Experimenting with JShell

Experimenting with JShell: Testing out Java code snippets without writing a program

Starting with Java 9, the JDK includes JShell a Read-Evaluate-Print Loop (REPL) that runs from the command line.  JShell allows a developer to run “snippets” of code without going through the whole cycle of writing a program, making sure it compiles and then running it.  It allows a user to quickly experiment with new features.  JShell also allows you to attach to an external library, so it can also be used for trying out a new library.

Prerequisites

  • JDK 9 or Higher

Getting Started

In order to use JShell, you need a JDK 9 or higher.  I downloaded and installed JDK 10.  I did not add Java 10 to my path, so I need to be explicit about where I’m calling JShell.

Open a command window and if you’ve got JDK 9 or higher in your path, type jshell or include the path to JDK 9 or 10 bin.

>"java-home\bin\jshell"
| Welcome to JShell -- Version 10.0.1
| For an introduction type: /help intro

jshell>

To exit JShell enter “/exit” at the jshell prompt.

jshell> /exit
| Goodbye

Hello World Two Ways

Let’s take the classic Hello World example to illustrate the contrast.  To write a HelloWorld example program, we start with a blank HelloWorld.java file.  After opening the file in a text editor (I like jEdit), we declare the HelloWorld class and then make it a main class by creating a main method.  We end up with something like this.

public class HelloWorld { 
   public static void main(String[] args) {    
      System.out.println("Hello World!"); 
   }
}

The next step is to compile the project.  Let’s pretend I forgot my semicolon.

>javac HelloWorld.java
HelloWorld.java:3: error: ';' expected
 System.out.println("Hello World!")
 ^
1 error

After I workout my compile errors, I get a clean compile and I run it.

>javac HelloWorld.java

>java HelloWorld
Hello World!

To use JShell, you do the following.

>"java-home\bin\jshell"
| Welcome to JShell -- Version 10.0.1
| For an introduction type: /help intro

jshell> System.out.println("Hello World");
Hello World

jshell>

Snippets and Variables

JShell keeps track of the code in snippets.  The /list command can be used to list the snippets and they can then be referenced to rerun or save to an external file.  If we run a series of operations and then enter /list, we get a numbered list. Each snippet is assigned an id.  A given snippet can then be rerun using /{id}.  E.g. /1 will rerun the first snippet below, the “Hello World” printing.  To rerun the last snippet, use /!.

jshell> System.out.println("Hello World");
Hello World

jshell> int ten = 10;
ten ==> 10

jshell> ten * 50;
$3 ==> 500

jshell> int x = $3/5;
x ==> 100

jshell> /list

 1 : System.out.println("Hello World");
 2 : int ten = 10;
 3 : ten * 50;
 4 : int x = $3/5;

jshell> /1
System.out.println("Hello World");
Hello World

jshell>

You can declare variables in JShell, but if you run an operation without placing it in an explicit variable, JShell creates one for you and tells you what it is (the $3 ==> 500 above is an example of this).  To list your variables, enter the /var command.  In the list, we see the “ten” and “x” variables that we explicitly defined and also the $3 variable that JShell created for us.

jshell> /var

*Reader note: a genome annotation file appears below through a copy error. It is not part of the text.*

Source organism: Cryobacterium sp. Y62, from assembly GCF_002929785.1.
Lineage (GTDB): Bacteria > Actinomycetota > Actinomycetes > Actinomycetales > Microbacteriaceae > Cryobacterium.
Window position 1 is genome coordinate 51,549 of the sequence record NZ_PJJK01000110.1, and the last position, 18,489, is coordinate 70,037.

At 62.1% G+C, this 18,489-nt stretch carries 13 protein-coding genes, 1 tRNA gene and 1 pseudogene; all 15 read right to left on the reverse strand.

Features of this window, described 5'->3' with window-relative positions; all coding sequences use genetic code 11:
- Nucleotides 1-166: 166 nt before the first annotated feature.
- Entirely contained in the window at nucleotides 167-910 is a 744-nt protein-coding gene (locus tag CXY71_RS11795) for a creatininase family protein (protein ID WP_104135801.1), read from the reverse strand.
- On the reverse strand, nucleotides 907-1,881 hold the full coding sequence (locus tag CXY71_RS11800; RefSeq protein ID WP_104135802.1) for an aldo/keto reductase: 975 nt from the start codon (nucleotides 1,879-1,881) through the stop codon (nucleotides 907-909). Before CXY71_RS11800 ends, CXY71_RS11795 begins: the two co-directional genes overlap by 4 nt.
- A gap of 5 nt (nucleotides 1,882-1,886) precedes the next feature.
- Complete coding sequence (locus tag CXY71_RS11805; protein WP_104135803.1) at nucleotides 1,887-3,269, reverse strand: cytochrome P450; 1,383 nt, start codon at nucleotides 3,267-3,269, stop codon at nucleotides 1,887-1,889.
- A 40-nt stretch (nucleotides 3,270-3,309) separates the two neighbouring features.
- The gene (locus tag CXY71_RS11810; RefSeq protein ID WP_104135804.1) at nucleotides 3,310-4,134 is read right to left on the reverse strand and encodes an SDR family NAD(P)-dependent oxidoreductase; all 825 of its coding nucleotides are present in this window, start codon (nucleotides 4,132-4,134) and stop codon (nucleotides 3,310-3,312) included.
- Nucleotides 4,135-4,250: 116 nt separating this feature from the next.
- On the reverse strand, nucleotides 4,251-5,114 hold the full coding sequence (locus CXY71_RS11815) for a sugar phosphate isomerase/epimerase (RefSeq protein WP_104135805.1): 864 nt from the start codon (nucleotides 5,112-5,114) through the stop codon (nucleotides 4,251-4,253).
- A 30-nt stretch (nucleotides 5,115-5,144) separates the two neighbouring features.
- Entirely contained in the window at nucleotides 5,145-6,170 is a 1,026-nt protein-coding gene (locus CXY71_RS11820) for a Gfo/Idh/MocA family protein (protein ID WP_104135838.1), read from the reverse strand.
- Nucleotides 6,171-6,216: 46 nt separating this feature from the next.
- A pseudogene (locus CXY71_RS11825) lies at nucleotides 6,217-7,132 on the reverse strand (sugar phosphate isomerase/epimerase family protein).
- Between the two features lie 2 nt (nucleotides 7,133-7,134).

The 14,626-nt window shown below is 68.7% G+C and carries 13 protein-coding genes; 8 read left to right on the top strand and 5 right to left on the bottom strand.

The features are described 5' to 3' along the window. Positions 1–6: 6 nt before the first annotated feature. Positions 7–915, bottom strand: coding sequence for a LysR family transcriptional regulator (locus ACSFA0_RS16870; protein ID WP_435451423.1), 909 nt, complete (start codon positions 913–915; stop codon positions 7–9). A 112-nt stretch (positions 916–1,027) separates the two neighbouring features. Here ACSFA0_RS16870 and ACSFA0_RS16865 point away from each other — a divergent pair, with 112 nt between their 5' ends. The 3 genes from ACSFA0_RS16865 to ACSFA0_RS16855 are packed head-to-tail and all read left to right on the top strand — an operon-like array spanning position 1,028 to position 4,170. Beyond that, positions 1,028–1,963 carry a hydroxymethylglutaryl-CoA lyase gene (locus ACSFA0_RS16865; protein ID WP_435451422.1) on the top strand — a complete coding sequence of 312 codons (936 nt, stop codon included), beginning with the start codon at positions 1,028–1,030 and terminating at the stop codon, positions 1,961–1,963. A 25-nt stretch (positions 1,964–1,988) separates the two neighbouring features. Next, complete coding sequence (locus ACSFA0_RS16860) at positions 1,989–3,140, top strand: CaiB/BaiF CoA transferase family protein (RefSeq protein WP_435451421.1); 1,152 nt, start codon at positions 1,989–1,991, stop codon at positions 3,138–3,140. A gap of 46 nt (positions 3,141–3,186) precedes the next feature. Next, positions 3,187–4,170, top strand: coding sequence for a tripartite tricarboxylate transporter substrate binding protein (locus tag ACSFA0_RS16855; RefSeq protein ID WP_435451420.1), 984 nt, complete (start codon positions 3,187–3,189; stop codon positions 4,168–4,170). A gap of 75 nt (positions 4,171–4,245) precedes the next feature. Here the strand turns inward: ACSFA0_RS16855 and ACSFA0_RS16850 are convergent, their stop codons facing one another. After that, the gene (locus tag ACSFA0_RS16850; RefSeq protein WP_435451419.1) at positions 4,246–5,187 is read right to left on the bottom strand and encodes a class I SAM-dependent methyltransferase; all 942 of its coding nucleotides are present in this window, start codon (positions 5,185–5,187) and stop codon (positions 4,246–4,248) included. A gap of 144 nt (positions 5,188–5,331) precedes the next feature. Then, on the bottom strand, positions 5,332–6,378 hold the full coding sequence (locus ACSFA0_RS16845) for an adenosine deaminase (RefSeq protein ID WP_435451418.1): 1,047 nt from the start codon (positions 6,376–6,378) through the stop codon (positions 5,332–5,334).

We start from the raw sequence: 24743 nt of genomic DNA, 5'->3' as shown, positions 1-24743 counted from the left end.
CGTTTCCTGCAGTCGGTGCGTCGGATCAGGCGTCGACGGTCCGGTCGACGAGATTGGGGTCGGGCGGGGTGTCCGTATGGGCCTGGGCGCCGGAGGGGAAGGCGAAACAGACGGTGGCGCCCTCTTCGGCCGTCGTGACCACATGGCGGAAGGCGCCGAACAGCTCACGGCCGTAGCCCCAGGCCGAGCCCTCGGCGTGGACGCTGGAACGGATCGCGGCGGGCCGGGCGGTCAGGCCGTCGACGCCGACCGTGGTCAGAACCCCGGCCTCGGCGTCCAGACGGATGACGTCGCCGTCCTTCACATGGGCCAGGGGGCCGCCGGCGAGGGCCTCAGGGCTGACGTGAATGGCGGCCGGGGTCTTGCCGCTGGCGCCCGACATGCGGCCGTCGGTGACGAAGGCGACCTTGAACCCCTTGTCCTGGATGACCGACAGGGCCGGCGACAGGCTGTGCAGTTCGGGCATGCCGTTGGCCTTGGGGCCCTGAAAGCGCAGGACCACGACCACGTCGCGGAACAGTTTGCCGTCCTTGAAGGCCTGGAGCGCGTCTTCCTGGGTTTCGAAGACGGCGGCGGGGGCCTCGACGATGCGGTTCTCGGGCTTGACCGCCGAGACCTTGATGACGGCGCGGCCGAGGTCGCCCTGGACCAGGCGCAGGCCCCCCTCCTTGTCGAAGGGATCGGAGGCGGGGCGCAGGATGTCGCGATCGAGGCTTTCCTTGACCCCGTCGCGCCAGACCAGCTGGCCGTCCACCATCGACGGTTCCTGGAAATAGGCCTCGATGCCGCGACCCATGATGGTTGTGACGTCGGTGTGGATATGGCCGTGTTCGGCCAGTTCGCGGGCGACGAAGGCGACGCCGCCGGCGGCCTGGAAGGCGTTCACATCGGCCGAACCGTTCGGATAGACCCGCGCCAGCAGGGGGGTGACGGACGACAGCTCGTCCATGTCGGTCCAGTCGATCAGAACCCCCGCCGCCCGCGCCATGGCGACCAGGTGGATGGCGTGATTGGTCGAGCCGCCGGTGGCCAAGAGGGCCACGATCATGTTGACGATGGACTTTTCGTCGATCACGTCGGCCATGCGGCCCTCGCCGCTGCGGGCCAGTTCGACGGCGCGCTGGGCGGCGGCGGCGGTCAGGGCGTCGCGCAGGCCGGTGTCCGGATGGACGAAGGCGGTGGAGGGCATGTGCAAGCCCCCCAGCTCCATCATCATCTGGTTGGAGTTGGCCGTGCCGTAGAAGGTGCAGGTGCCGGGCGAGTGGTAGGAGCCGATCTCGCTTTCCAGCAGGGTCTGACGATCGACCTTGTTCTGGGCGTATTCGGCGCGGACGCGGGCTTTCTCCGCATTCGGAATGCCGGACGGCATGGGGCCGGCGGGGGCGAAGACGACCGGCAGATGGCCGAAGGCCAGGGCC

| int ten = 10
| int $3 = 500
| int x = 100

Methods

To use methods in JShell, just define the method as usual.  JShell can handle using multiple lines, so there’s no need to try to define it all on one line.  Once defined the method can be called in the usual way.  To see a list of defined methods, use the /method command.

jshell> public String concatString(String first, String second) {
 ...> return first + second;
 ...> }
| created method concatString(String,String)

jshell> String newString = concatString("Bigger", "String");
newString ==> "BiggerString"

jshell> /method
| String concatString(String,String)

It’s possible to write methods that reference other variables.  If the method references a variable that doesn’t exist, it tells you that it created the method, but you can’t use it yet.  Once you declare the variable, you can call the method.  The below example references a list.  After we declare the list, we can use the method to add values to it.

jshell> public void addString(String toAdd) {
 ...> strlist.add(toAdd);
 ...> }
| created method addString(String), however, it cannot be invoked until variable strlist is declared

jshell> List strlist = new ArrayList();
strlist ==> []

jshell> addString("Hi");

jshell> addString("Hello");

jshell> addString("Hola");

jshell> strlist
strlist ==> [Hi, Hello, Hola]

Conclusion

JShell is a neat way to quickly experiment with bits of Java code.  I’ve seen it touted as a way to learn Java, but I’d argue that a lot of the learning of a language is how to set up your program, so I’m not sure how useful it is for that.  For a person completely new to programming, it may be an interesting way to introduce basic programming concepts e.g. variables, functions, etc.

JShell has more advanced features that I didn’t cover that would make it more useful to the experienced developer.  The ability to reference external code makes it a good way to play with third party libraries or to exercise a new library of your own.  JShell includes a way to write snippets to a file, so you can quickly save off examples of things that work or create scripts to quickly set up a future JShell session.

References

https://docs.oracle.com/javase/10/jshell/toc.htm

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